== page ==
Trevor, Trevor, Trevor… - Dooley PR

Political campaigns make for some interesting studies in communications theory and issues management. Take the case of Trevor Kennerd, former football player and current Conservative candidate for Winnipeg South-Centre (which happens to be my riding).

Twice in the last two weeks, Mr. Kennerd has been ambushed by critics trying to tar him as an extreme social conservative, anti-abortion advocate and homophobe. If he were running in rural Alberta, he might just cheer that kind of characterization, but he’s running in what is probably the safest Liberal (and liberal) riding west of Ontario. It’s Lloyd Axworthy’s old riding; the only riding in Western Canada that remained Liberal in the Mulroney landslide of 1984; and one that’s been held quite comfortably Liberal likely since the Tories hung Louis Riel.

The Conservatives have made Liberal incumbent Anita Neville a target and have flooded the riding with pamphlets for the past two years trying to soften up her support. They recruited the well-known Mr. Kennerd earlier this year and local media were starting to talk about the possibility of an upset.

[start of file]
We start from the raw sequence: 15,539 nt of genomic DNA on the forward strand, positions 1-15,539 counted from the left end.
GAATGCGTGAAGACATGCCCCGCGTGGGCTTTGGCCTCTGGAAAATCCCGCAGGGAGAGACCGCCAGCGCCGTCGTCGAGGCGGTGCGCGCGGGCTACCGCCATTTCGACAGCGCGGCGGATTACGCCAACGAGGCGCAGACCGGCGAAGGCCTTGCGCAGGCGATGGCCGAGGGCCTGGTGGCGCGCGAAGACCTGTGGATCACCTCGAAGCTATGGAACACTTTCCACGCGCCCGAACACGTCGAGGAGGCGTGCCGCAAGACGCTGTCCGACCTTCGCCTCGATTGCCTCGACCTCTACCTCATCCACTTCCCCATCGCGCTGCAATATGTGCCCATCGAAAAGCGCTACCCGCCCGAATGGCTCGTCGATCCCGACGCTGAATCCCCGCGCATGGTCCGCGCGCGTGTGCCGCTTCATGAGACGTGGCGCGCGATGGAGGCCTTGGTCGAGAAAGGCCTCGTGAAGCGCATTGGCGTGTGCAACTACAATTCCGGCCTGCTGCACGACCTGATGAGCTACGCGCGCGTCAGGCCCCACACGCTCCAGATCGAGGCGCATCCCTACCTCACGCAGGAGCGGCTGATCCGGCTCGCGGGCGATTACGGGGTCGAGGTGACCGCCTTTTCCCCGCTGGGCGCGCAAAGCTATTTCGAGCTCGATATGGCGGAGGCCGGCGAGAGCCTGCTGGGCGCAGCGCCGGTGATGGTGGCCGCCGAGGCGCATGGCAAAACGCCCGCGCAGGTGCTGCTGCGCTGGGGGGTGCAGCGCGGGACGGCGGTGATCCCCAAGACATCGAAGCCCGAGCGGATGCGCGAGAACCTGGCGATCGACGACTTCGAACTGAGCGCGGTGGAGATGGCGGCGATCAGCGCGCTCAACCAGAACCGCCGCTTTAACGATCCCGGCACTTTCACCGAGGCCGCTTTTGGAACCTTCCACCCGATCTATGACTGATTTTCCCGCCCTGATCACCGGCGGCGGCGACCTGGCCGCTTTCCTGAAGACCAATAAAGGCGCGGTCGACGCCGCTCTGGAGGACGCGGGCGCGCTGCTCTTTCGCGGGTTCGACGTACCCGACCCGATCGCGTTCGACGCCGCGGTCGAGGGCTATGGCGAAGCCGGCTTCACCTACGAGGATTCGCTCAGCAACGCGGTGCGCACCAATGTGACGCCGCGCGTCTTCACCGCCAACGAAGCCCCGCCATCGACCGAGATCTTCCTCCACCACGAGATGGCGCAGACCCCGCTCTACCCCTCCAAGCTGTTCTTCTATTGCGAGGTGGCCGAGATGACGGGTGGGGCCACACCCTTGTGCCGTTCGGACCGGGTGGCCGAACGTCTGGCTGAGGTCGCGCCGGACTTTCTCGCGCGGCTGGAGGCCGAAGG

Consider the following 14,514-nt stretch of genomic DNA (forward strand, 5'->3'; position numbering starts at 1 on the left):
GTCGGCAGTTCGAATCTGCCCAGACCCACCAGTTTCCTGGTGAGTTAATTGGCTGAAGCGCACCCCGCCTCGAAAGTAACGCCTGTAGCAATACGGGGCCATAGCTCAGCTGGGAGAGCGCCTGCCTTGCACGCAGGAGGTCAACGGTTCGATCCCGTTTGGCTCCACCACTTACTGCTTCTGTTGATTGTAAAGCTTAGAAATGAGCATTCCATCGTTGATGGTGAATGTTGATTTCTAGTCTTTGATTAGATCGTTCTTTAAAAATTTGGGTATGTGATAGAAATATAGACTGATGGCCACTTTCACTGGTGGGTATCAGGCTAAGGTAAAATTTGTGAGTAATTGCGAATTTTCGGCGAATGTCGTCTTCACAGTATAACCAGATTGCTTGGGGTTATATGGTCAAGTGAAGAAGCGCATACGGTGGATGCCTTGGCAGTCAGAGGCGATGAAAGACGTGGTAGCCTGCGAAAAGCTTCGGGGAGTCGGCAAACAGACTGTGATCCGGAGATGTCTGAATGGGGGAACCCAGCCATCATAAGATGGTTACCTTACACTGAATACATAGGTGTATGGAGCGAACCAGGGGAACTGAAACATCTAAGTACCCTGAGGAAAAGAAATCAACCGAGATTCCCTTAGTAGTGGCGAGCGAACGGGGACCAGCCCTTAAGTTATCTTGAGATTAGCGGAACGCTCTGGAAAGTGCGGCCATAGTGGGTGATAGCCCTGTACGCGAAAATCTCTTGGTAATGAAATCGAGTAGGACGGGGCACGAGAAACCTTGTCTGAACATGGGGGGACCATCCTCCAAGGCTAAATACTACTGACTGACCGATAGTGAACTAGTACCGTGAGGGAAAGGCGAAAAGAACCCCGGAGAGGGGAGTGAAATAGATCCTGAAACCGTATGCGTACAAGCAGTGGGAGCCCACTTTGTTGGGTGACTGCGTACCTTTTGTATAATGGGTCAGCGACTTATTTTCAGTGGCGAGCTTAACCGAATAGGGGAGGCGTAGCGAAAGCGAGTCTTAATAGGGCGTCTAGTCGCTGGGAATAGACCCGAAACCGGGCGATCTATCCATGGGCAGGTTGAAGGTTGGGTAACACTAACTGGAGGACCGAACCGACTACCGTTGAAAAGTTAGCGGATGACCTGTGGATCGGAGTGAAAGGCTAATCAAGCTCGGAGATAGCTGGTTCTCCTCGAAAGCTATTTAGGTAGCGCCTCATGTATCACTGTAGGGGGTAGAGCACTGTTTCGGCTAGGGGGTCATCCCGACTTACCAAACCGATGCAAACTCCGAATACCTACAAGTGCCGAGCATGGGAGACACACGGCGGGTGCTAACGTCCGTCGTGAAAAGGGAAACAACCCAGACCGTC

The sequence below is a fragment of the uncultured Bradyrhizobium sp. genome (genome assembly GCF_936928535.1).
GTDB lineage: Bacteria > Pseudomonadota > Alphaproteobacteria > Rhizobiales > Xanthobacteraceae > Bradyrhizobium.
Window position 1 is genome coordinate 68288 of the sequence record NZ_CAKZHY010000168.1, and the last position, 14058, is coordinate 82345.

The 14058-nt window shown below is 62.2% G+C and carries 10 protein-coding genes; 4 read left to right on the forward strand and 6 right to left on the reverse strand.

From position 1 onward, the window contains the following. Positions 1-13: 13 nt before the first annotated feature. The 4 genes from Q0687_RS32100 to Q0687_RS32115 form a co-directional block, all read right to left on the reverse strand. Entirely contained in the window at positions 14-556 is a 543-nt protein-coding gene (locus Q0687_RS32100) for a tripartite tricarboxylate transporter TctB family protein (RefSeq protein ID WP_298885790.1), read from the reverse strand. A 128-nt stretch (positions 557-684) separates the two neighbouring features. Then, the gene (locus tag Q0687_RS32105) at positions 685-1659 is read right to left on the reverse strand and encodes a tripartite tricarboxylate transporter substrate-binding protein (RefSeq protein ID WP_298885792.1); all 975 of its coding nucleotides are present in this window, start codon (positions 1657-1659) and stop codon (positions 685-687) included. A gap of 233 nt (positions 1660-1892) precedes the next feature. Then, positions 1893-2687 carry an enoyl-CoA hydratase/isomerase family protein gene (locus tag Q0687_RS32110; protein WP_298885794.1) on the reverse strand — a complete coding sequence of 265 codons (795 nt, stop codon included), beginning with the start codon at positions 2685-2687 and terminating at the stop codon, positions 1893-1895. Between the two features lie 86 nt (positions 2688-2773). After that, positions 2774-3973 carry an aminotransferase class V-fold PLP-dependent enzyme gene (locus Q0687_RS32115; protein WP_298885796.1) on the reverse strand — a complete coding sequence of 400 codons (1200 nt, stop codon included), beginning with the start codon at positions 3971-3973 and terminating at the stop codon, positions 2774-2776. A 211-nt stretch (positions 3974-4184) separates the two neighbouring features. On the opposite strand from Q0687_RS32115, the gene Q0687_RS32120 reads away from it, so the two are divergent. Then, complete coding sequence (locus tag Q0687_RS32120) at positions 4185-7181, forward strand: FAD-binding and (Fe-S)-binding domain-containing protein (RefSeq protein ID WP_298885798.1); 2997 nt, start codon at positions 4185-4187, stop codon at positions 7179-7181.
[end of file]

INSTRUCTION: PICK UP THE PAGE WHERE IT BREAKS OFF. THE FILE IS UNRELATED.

Then came the first blow. It seems Mr. Kennerd accepted campaign financing from an anti-abortion group. I don’t know if it’s true or not. Mr. Kennerd didn’t answer the charge in the media. He said nothing (as far as I can tell anyway).

Then the next blow (see Gordon Sinclair’s column here). A gay and lesbian group dug up an old letter that Mr. Kennerd and his wife had written to the Winnipeg School Division in 1999 blasting plans to use the classroom to fight discrimination against homosexuals. This time, his campaign responded, but only with a written statement which didn’t deal with the central issue, the accusation of bigotry.

I don’t know what Mr. Kennerd truly believes. That’s not why I’m writing this. From a pure communications perspective, he did himself a great disservice by remaining mum and not responding quickly and directly to the attacks. Instead, he let his opponents and critics position him as a man with views that many in this riding would consider intolerant. By not responding, he missed the opportunity at air time and ink to refute and reposition.

In issues management and branding… you can never let your opponents position you. You have to position yourself. As a marketing guy, he might have followed the examples of the advertising world in this regard. Witness Microsoft’s recent I’m a PC advertising campaign aiming to do just that versus Apple.

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